Author + information
- Received July 8, 1994
- Revision received November 7, 1994
- Accepted November 14, 1994
- Published online April 1, 1995.
- Paul R. Lichtlen, MD, FACC*,
- Klaus Bargheer, MD and
- Paul Wenzlaff, PhD
- ↵*Address for correspondence: Dr. Paul R. Lichtlen, Department of Cardiology, Hannover Medical School, Postbox 61 01 80, D-30623 Hannover, Germany.
Objectives. This study analyzes the long-term course of patients with typical angina pectoris or anginalike chest pain and normal coronary angiographic findings.
Background. In previous studies of such patients the rate of occurrence of typical coronary events during follow-up has differed widely, depending on the duration of the study and the number of patients.
Methods. One hundred seventy-six patients (mean age 48.3 years) who underwent coronary and left ventricular angiography for typical angina or anginalike chest pain were followed up for 5.8 to 15.8 years (median 12.4). By definition, all patients had normal findings on coronary and left ventricular angiograms; exercise test results were positive in 31.
Results. Fourteen patients (8%) had a coronary event (0.65%/year) after an average of 9.3 years (median 9.2). Two of the 14 died of a coronary event (0.09%/year), 1 of cardiogenic shock during acute myocardial infarction, 1 suddenly; 4 had a nonfatal myocardial infarction at an average of 8.1 years (median 9.1); 8 had severe angina pectoris after an average of 10.3 years (median 11.1), confirmed by a second angiogram, now with positive findings. Two patients died of a noncoronary cardiac event (chronic cor pulmonale due to obstructive lung disease, acute pulmonary embolism), eight of a noncardiac cause, mainly cancer. None of the 31 patients with a positive exercise test result had a coronary event. Patients with a coronary event had significantly more risk factors (hypercholesterolemia, hypertension, cigarette smoking, diabetes type II) than did those without an event (average 2.4/patient vs. 1.3/patient, p < 0.01). Chest pain persisted in 133 (81%) of the 164 survivors and disappeared in 31 (19%).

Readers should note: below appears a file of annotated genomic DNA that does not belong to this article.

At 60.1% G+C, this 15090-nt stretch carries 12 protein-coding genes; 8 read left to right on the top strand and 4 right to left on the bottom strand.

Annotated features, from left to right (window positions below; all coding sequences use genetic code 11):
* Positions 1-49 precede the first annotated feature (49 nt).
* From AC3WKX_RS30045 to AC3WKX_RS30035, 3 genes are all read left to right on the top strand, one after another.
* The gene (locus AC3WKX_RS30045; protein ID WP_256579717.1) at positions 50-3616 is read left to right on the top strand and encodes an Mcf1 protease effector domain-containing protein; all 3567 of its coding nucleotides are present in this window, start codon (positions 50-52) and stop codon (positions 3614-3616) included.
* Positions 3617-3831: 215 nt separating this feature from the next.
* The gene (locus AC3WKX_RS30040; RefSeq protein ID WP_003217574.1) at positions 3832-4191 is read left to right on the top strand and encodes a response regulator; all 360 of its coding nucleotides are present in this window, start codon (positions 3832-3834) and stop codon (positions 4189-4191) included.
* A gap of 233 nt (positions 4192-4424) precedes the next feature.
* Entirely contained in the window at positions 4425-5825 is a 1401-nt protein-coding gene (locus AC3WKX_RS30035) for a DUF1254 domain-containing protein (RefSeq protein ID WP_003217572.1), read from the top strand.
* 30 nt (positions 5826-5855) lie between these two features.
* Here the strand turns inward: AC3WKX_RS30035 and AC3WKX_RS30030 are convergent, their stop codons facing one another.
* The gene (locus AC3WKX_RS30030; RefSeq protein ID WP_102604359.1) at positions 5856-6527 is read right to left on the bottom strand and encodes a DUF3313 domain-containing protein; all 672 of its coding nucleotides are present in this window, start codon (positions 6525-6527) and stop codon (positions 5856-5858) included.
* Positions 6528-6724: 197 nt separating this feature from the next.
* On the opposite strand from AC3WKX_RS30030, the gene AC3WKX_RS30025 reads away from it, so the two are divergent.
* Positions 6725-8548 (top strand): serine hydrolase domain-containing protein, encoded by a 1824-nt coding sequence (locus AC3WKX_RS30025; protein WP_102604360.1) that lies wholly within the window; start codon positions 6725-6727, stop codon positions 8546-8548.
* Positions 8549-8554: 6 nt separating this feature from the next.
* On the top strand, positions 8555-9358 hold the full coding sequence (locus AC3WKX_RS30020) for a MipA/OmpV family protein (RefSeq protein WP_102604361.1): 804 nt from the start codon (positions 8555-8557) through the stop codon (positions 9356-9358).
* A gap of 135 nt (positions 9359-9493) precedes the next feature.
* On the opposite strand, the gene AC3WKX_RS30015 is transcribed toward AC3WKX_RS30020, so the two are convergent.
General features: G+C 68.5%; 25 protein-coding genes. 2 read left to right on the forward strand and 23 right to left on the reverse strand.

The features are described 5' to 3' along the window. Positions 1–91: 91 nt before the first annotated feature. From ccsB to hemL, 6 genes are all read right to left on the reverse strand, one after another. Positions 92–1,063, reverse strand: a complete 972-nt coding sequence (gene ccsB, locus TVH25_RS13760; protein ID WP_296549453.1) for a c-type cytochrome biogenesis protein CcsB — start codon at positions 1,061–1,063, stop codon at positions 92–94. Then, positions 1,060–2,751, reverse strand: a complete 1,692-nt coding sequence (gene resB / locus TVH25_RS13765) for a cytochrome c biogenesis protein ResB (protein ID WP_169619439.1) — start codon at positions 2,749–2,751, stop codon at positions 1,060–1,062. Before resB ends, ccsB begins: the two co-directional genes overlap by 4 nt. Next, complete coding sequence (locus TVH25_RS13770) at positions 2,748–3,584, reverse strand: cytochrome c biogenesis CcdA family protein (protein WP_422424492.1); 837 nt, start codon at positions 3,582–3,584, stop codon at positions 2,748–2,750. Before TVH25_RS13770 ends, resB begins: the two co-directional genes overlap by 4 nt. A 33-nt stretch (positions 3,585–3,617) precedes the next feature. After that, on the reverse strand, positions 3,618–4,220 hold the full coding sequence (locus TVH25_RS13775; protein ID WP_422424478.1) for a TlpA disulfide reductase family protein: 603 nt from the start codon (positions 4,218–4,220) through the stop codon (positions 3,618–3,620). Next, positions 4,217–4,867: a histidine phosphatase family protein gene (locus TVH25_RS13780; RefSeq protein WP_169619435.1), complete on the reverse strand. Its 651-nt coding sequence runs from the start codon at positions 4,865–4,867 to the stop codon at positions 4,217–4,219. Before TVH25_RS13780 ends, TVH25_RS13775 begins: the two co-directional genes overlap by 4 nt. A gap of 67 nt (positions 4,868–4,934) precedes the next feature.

Conclusions. Patients with typical angina or anginalike chest pain and normal coronary angiograms have a good long-term prognosis despite persistence of pain for many years; coronary morbidity and mortality are similar to those of the overall population. An increased risk for the development of coronary events is present mainly in patients with elevated risk factors.
- Received July 8, 1994.
- Revision received November 7, 1994.
- Accepted November 14, 1994.
- North American Society of Pacing and Electrophysiology; American College of Cardiology; American Heart Association, Inc.; and European Society of Cardiology.